Financial Boundary with Friends #2: Be clear on your expectations
People are not mind readers and expectations inevitably get everyone in trouble. When a friend says, “let's hang out” that could mean a nice evening watching Netflix over some Chinese or it could mean a night out at the latest club with table service. Everyone has their own idea of hanging out. One way to cut down on miscommunications, disappointments, or your finances going off the rails is to clearly state what you had in mind.
For instance, someone says, “let's hang out;” You say, “I'd love to! I'm not trying to spend money right now, would you be down to just come over and watch the Bachelor while making pasta?” You'll be surprised by how many people happily respond with, “OMG I shouldn't be spending money right now too, that sounds amazing!” This approach also allows you to dictate the plans first so things line up with your financial goals seamlessly.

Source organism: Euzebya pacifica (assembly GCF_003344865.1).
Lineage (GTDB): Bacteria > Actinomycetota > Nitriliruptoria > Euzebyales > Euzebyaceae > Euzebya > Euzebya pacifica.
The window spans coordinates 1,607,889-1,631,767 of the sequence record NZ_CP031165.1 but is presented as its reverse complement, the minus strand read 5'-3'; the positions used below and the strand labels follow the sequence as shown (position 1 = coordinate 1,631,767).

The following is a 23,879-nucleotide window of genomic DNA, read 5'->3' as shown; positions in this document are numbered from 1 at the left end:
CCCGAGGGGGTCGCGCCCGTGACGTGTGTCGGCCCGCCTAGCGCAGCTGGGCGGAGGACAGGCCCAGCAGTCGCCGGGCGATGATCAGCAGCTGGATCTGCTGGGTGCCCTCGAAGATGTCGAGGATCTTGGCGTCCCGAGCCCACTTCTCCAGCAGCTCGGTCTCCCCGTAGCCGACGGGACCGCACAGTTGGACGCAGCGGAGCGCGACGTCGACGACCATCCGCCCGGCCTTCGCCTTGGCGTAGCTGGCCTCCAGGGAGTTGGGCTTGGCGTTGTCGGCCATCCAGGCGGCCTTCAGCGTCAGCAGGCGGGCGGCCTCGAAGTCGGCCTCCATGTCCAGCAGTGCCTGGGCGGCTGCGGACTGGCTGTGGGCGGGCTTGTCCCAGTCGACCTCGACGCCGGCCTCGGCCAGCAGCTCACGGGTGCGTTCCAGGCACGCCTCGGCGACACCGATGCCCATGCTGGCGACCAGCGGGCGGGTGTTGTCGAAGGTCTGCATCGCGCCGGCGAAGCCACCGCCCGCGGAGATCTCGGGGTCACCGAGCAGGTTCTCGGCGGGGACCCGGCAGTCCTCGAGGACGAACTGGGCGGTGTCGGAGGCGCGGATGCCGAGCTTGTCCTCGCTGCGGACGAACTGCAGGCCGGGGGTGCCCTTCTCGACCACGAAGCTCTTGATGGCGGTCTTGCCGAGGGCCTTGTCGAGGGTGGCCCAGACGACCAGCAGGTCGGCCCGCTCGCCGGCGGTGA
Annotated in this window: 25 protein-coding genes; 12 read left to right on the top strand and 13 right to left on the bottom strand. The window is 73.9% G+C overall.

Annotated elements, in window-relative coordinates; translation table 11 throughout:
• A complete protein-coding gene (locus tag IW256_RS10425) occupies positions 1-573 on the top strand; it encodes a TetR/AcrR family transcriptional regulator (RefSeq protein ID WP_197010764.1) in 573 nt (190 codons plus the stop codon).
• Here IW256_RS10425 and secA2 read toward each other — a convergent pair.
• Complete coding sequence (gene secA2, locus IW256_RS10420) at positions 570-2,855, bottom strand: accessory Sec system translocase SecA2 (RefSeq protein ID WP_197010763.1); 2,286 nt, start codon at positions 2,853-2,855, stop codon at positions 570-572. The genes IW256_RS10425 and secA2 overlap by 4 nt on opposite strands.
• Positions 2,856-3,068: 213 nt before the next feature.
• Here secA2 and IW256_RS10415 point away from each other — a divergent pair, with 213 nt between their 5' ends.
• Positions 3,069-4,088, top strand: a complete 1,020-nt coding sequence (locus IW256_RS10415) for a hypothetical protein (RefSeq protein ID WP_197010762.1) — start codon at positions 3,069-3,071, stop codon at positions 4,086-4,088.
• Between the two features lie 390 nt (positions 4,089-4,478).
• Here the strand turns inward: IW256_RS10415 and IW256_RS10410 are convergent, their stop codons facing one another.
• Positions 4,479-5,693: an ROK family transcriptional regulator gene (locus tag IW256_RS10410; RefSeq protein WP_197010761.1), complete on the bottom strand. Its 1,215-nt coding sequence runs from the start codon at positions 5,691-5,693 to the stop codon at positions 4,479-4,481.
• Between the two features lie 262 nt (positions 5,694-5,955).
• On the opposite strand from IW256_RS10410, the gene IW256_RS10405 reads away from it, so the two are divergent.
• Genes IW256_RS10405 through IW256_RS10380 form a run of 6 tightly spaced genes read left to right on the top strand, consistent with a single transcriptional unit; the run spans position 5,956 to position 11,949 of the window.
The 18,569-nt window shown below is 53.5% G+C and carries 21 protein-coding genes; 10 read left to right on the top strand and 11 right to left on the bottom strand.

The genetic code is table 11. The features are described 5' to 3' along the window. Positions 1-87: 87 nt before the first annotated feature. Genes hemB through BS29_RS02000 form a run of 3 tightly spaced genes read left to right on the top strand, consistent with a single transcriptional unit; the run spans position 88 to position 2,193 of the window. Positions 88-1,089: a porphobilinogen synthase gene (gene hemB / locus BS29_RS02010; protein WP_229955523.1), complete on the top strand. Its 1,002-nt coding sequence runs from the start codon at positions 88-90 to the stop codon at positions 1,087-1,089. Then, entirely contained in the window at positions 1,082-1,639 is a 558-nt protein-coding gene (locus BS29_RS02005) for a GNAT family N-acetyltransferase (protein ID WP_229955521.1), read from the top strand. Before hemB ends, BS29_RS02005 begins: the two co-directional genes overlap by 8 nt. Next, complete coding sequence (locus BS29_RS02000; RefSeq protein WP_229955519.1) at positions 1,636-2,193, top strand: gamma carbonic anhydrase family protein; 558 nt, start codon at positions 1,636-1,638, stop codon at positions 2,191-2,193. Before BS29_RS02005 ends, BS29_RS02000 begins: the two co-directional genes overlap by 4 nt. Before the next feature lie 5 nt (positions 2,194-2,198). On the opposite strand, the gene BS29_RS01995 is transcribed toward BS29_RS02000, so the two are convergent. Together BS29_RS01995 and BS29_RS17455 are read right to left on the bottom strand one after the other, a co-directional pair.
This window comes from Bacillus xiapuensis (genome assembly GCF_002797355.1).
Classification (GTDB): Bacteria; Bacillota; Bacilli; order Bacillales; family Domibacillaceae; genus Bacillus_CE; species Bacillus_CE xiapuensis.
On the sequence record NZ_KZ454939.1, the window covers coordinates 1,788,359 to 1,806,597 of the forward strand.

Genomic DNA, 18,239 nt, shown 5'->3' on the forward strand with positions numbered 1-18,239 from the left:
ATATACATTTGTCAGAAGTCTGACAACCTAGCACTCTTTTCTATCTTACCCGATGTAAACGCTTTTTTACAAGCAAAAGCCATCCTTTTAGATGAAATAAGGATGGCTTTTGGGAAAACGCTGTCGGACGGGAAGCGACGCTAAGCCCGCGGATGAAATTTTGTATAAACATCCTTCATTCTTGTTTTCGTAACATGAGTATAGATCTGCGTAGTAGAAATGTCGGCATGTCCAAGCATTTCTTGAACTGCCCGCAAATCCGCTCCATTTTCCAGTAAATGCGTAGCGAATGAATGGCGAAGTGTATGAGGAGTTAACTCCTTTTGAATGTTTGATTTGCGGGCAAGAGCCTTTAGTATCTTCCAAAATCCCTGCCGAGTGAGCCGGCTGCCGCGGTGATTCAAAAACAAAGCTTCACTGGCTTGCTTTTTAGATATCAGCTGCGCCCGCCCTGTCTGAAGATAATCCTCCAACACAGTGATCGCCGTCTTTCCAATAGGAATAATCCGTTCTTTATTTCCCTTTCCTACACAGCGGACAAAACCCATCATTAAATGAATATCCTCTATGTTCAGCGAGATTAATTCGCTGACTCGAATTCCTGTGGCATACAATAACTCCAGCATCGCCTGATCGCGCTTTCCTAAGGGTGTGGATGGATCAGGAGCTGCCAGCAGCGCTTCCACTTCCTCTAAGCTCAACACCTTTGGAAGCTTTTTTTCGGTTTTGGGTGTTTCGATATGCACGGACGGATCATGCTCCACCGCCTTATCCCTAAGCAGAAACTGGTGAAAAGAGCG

Financial Boundary with Friends #3: Come up with alternatives
Now if a friend approaches you with plans already in mind you need to keep something in mind before responding:
One of the big things when it comes to setting financial boundaries with friends, is people feeling like you don't like or care about them as much when you pass on expensive get togethers. Rather than equating your “no thanks” with finances, people tend to take things personally. My suggestion would be to soften the “no” by delivering it with an alternative suggestion.
For instance, “Hey, do you want to go to this concert with me?” You could say, “OMG, I'd love to but I'm watching my finances right now. I found this free concert in the park on this other night, would you be okay with doing that instead?” That way you're still showing that you care about the person and your friendship, but not at the expense of your overall financial well being.